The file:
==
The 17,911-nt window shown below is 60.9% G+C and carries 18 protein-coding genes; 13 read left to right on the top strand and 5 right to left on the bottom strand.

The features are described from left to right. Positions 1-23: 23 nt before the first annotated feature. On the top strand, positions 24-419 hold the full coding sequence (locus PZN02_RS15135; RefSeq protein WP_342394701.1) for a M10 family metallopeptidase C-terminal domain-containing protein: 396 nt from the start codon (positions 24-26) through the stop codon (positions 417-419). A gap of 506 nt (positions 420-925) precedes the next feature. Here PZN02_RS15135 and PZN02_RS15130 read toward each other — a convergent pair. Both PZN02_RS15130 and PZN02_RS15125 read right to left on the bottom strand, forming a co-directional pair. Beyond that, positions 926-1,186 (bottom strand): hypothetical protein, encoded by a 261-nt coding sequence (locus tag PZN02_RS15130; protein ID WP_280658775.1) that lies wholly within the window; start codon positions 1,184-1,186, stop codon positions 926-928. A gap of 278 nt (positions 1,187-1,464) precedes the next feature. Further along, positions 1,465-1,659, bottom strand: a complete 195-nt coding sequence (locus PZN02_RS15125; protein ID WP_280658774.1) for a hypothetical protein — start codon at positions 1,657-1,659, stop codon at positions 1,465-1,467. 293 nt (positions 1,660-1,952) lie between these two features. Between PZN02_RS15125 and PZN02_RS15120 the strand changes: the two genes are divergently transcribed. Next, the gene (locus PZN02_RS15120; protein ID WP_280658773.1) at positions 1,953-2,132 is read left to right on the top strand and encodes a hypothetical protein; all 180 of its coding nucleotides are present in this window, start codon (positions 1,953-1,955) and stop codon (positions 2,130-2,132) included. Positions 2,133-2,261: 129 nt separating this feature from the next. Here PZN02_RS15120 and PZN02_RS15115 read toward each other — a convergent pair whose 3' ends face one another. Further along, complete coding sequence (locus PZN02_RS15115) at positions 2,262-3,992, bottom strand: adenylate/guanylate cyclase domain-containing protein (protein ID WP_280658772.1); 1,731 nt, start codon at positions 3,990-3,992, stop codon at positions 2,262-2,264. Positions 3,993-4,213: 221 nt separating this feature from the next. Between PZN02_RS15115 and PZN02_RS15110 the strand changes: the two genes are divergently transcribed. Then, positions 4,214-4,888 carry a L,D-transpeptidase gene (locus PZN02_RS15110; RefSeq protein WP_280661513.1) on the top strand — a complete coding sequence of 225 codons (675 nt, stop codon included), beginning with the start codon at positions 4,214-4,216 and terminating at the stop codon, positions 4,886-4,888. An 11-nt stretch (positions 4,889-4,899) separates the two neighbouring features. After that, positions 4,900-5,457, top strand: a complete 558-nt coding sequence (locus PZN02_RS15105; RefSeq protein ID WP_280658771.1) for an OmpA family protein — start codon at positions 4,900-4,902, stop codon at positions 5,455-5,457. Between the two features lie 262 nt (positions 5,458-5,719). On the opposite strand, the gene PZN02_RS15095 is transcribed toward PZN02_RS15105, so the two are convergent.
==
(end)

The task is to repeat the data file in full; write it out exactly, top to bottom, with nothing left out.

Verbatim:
The 17,911-nt window shown below is 60.9% G+C and carries 18 protein-coding genes; 13 read left to right on the top strand and 5 right to left on the bottom strand.

The features are described from left to right. Positions 1-23: 23 nt before the first annotated feature. On the top strand, positions 24-419 hold the full coding sequence (locus PZN02_RS15135; RefSeq protein WP_342394701.1) for a M10 family metallopeptidase C-terminal domain-containing protein: 396 nt from the start codon (positions 24-26) through the stop codon (positions 417-419). A gap of 506 nt (positions 420-925) precedes the next feature. Here PZN02_RS15135 and PZN02_RS15130 read toward each other — a convergent pair. Both PZN02_RS15130 and PZN02_RS15125 read right to left on the bottom strand, forming a co-directional pair. Beyond that, positions 926-1,186 (bottom strand): hypothetical protein, encoded by a 261-nt coding sequence (locus tag PZN02_RS15130; protein ID WP_280658775.1) that lies wholly within the window; start codon positions 1,184-1,186, stop codon positions 926-928. A gap of 278 nt (positions 1,187-1,464) precedes the next feature. Further along, positions 1,465-1,659, bottom strand: a complete 195-nt coding sequence (locus PZN02_RS15125; protein ID WP_280658774.1) for a hypothetical protein — start codon at positions 1,657-1,659, stop codon at positions 1,465-1,467. 293 nt (positions 1,660-1,952) lie between these two features. Between PZN02_RS15125 and PZN02_RS15120 the strand changes: the two genes are divergently transcribed. Next, the gene (locus PZN02_RS15120; protein ID WP_280658773.1) at positions 1,953-2,132 is read left to right on the top strand and encodes a hypothetical protein; all 180 of its coding nucleotides are present in this window, start codon (positions 1,953-1,955) and stop codon (positions 2,130-2,132) included. Positions 2,133-2,261: 129 nt separating this feature from the next. Here PZN02_RS15120 and PZN02_RS15115 read toward each other — a convergent pair whose 3' ends face one another. Further along, complete coding sequence (locus PZN02_RS15115) at positions 2,262-3,992, bottom strand: adenylate/guanylate cyclase domain-containing protein (protein ID WP_280658772.1); 1,731 nt, start codon at positions 3,990-3,992, stop codon at positions 2,262-2,264. Positions 3,993-4,213: 221 nt separating this feature from the next. Between PZN02_RS15115 and PZN02_RS15110 the strand changes: the two genes are divergently transcribed. Then, positions 4,214-4,888 carry a L,D-transpeptidase gene (locus PZN02_RS15110; RefSeq protein WP_280661513.1) on the top strand — a complete coding sequence of 225 codons (675 nt, stop codon included), beginning with the start codon at positions 4,214-4,216 and terminating at the stop codon, positions 4,886-4,888. An 11-nt stretch (positions 4,889-4,899) separates the two neighbouring features. After that, positions 4,900-5,457, top strand: a complete 558-nt coding sequence (locus PZN02_RS15105; RefSeq protein ID WP_280658771.1) for an OmpA family protein — start codon at positions 4,900-4,902, stop codon at positions 5,455-5,457. Between the two features lie 262 nt (positions 5,458-5,719). On the opposite strand, the gene PZN02_RS15095 is transcribed toward PZN02_RS15105, so the two are convergent.